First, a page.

On May 12, the FDA expanded the EUA it granted Thermo Fisher's COVID-19 tests, which will result in more throughput and more labs running the tests. CEO Marc N. Casper stated, "With this expanded authorization, additional instrumentation can be brought online in labs around the world and the number of tests they can run will increase, which will help to support the need for more testing as people start returning to work."

The FDA gave EUA approval to the company's Applied Biosystems TaqPath COVID-19 Combo Kit back in March, expanded it in April, and expanded it again in May. Thermo Fisher is also working with WuXi Diagnostics and the Mayo Clinic to develop an antibodies test that will determine exposure to the coronavirus.

Thermo Fisher's role in COVID-19 will boost its sales in future periods as the need for quick and reliable testing increases during city reopenings. But it's difficult to determine how much more revenue that will generate and whether it will be enough to offset possible declines in its core business.

One reason: Thermo Fisher is not the only option for testing. Abbott Laboratories (ABT -0.13%) and Roche Holding (RHHBY -0.97%) are some of the bigger names involved in COVID-19 testing that have received EUA for their tests.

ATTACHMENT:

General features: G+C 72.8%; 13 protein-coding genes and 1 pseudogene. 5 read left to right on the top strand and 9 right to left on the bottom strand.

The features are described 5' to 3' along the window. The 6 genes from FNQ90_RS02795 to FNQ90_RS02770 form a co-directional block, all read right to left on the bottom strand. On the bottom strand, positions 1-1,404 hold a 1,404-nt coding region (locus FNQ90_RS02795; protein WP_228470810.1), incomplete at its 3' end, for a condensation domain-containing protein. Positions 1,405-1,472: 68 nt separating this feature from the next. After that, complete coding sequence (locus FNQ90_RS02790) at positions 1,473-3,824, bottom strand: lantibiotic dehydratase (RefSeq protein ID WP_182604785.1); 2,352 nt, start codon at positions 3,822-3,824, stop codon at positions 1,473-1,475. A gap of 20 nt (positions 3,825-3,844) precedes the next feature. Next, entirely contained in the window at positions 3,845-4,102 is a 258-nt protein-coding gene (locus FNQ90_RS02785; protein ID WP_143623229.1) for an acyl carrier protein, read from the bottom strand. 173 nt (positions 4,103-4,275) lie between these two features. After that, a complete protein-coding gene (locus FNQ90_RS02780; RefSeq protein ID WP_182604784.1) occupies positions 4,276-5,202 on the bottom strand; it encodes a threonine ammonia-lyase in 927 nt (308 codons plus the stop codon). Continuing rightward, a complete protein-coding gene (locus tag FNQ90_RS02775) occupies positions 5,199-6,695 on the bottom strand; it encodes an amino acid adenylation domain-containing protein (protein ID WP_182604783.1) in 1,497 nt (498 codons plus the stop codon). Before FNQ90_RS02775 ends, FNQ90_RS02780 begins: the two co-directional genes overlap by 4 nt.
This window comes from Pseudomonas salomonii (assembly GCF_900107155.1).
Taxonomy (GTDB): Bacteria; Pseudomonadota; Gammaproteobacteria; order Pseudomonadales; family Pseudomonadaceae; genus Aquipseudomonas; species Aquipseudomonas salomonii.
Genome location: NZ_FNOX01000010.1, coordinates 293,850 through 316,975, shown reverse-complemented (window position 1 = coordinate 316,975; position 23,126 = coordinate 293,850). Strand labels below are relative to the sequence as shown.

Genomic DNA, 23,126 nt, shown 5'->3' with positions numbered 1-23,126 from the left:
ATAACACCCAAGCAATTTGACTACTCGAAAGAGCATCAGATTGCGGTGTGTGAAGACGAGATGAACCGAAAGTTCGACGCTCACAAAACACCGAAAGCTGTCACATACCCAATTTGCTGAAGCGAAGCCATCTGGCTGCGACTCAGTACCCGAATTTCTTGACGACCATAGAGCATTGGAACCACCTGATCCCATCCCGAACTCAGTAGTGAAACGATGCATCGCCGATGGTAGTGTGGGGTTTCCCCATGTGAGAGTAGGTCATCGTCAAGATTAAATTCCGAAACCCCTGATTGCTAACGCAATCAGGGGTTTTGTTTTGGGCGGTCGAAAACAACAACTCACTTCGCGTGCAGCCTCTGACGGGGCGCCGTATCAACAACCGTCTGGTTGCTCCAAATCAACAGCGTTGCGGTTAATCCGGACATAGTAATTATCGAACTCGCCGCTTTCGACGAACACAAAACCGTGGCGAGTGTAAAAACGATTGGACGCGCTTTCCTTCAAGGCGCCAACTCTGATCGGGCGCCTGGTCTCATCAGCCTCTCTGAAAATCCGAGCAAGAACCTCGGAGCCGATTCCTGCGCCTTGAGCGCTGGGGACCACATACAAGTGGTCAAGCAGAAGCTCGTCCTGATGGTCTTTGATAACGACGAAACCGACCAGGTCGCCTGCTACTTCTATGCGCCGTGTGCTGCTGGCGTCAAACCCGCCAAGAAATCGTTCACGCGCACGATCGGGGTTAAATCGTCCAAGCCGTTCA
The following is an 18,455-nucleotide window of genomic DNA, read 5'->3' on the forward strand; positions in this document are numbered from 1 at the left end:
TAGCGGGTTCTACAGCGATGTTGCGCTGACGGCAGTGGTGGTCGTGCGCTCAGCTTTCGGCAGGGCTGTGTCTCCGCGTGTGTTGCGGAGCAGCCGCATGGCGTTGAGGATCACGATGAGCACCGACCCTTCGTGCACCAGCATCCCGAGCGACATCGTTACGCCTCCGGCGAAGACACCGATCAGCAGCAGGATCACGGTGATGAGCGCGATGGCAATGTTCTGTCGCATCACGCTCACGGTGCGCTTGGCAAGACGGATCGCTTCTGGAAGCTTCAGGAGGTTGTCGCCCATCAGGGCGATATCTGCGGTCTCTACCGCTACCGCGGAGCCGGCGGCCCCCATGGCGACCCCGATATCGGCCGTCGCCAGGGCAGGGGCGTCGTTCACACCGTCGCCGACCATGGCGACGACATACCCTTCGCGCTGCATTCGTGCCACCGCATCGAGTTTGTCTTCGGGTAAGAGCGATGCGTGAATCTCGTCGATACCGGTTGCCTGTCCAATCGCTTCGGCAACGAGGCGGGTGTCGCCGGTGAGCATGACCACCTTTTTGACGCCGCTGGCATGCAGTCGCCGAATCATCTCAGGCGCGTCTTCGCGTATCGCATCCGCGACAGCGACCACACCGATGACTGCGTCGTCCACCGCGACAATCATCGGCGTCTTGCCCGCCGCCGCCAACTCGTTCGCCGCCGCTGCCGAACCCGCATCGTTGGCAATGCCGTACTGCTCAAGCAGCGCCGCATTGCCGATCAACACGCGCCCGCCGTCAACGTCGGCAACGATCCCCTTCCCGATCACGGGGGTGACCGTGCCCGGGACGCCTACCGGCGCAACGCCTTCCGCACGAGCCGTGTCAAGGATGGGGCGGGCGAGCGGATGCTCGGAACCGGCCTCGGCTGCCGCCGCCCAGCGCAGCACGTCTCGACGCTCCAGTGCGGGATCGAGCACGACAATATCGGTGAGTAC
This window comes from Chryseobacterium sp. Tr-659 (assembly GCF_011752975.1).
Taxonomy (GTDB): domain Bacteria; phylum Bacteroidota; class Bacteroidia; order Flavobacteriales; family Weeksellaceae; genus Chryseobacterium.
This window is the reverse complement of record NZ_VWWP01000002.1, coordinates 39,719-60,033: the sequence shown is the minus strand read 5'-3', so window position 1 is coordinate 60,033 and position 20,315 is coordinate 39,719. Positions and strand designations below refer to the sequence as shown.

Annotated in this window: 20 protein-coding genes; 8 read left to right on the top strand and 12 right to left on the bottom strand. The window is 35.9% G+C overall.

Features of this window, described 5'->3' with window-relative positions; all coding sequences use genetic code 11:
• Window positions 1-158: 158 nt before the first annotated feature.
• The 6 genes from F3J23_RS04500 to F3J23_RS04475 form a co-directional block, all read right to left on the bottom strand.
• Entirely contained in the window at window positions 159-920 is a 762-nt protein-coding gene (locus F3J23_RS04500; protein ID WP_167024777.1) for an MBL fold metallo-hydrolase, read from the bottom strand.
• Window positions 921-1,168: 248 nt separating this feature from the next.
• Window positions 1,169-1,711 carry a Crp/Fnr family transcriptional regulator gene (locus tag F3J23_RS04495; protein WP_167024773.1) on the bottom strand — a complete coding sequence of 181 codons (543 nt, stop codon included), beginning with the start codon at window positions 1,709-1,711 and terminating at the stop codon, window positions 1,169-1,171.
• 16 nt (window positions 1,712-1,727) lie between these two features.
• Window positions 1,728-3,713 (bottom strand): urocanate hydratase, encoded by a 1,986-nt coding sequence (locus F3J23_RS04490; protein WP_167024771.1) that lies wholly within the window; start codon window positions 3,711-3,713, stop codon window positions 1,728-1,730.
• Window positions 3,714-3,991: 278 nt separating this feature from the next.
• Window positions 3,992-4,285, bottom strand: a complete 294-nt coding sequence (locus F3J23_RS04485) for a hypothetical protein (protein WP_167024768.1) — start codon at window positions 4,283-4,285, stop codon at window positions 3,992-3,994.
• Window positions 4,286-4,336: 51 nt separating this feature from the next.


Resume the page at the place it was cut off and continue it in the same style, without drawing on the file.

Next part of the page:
Overall, it's likely that COVID-19 tests will give Thermo Fisher an influx of sales, but it's not clear whether that will outweigh the headwinds from an economic recession, particularly one in which people will likely defer testing that's not absolutely necessary.

In the second quarter, investors should get a better idea of what the net impact may be over a longer period.

Is the stock investable without a positive impact from COVID-19?

Without a net tailwind from COVID-19, investors may wonder if there's any reason to buy the stock. If it's no better off as a result of the added testing from the coronavirus, then Thermo Fisher is essentially the stock it was before COVID-19: one of low growth. But that's also arguably how investors should look at the stock, since any boost from COVID-19 wouldn't be likely to last for long.